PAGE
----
Chimichurri was originally developed in Argentina as a condiment to grilled meat (they eat a lot of meat down there).
The origin of the name is still in debate, but some in Argentina say it orginated after a military battle with the British. The British prisoners were demanding something to put on the food they were given. As the story goes, they mixed English, Spanish and a native dialect to make the phrase "che-mi-curry," roughly "give me condiment or give me curry." Some decades of corruption resulted in "chimichurri" and the words stuck, spreading through South America, Central America and the Caribbean.
The original Argentine recipe is made from finely chopping parsley, garlic and oregano and then mixing it with olive oil and white wine vinegar. It's traditionally a vibrant green sauce, but as it spread the recipe gained some ingredients here or shed some there. Depending on what ingredients you had nearby, the flavors of the different chimichurris vary wildly. Some recipes are deep red, made with tomatoes and bell peppers.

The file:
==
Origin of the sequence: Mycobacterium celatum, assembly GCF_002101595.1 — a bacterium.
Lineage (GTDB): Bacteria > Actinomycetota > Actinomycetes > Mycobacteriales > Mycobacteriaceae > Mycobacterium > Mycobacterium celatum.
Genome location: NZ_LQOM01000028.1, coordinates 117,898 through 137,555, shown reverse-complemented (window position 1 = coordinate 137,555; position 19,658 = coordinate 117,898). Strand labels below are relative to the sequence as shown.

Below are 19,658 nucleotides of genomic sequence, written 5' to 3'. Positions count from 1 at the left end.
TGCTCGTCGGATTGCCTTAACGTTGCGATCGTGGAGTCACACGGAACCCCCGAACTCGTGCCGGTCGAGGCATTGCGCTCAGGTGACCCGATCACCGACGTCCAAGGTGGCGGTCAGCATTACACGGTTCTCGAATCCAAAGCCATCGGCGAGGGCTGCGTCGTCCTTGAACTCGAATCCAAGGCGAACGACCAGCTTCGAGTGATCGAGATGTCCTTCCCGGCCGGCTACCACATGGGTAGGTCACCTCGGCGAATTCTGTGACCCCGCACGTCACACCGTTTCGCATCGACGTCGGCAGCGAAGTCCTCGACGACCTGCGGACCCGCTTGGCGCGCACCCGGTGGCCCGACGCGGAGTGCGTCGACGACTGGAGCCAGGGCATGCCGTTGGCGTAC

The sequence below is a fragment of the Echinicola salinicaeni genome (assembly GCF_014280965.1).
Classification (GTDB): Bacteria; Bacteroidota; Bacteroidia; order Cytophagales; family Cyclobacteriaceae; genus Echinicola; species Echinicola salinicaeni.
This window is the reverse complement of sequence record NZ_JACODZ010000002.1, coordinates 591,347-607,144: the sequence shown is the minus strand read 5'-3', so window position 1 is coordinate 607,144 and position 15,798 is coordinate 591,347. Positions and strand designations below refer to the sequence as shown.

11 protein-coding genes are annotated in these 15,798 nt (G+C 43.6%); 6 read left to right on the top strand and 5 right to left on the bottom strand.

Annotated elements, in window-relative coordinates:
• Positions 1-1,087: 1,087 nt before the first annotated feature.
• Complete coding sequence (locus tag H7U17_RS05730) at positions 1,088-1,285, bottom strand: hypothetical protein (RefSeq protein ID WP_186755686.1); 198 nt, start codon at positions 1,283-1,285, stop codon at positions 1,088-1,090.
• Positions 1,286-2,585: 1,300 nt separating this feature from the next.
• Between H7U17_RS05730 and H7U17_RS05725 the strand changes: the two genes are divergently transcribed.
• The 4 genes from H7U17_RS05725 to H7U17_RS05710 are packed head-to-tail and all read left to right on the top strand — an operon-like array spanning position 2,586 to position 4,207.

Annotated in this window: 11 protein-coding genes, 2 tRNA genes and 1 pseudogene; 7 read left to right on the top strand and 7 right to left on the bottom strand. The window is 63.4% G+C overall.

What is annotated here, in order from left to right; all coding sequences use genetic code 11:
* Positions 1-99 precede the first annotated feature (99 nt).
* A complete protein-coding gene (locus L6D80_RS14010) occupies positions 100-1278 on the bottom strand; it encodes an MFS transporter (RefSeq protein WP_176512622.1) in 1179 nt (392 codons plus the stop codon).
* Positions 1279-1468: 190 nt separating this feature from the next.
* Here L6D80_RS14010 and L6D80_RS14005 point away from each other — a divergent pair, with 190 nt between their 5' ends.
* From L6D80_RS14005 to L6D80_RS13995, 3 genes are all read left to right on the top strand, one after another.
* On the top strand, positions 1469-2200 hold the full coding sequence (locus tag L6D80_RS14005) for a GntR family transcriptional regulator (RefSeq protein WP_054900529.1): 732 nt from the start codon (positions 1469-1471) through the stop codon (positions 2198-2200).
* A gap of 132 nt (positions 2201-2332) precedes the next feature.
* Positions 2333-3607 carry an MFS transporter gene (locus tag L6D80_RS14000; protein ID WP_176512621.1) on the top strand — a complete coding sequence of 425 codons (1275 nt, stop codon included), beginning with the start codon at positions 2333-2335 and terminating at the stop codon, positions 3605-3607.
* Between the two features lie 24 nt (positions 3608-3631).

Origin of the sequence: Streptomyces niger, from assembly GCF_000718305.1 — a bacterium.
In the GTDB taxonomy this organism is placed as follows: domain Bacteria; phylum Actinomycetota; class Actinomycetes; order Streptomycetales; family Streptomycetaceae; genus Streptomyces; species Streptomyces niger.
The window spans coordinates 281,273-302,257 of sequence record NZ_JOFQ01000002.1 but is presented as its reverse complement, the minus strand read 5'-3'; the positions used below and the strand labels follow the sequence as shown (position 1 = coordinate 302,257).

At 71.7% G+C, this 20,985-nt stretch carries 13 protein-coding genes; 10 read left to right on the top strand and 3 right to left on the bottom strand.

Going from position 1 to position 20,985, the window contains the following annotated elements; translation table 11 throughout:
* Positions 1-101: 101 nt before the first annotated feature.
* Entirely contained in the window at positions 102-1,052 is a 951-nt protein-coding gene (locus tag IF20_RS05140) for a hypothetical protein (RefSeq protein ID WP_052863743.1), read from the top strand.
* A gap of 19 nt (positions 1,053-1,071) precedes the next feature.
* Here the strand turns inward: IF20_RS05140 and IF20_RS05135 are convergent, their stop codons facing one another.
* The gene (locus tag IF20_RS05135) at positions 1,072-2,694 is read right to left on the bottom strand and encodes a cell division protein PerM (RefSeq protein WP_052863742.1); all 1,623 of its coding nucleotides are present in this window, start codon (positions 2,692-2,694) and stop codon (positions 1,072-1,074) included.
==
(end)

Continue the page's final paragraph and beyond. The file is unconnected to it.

The type of chimichurri you preferred also depended on what you had on hand to serve it with. There was basically no red meat in the Caribbean, so this version was created to pair well with poultry and fish.
In addition to the original base ingredients, the Caribbean version includes mint and cilantro, giving it a brighter, lighter flavor that doesn't overpower more subtle flavors.
It’s one of those dual use sauces that works perfectly as a marinade or as dressing for finishing the dish. Prep some salmon or chicken breasts in the chimichurri then keep some on hand to drizzle over the food after it rests from the grill. It works great with flank steak, especially as a marinade.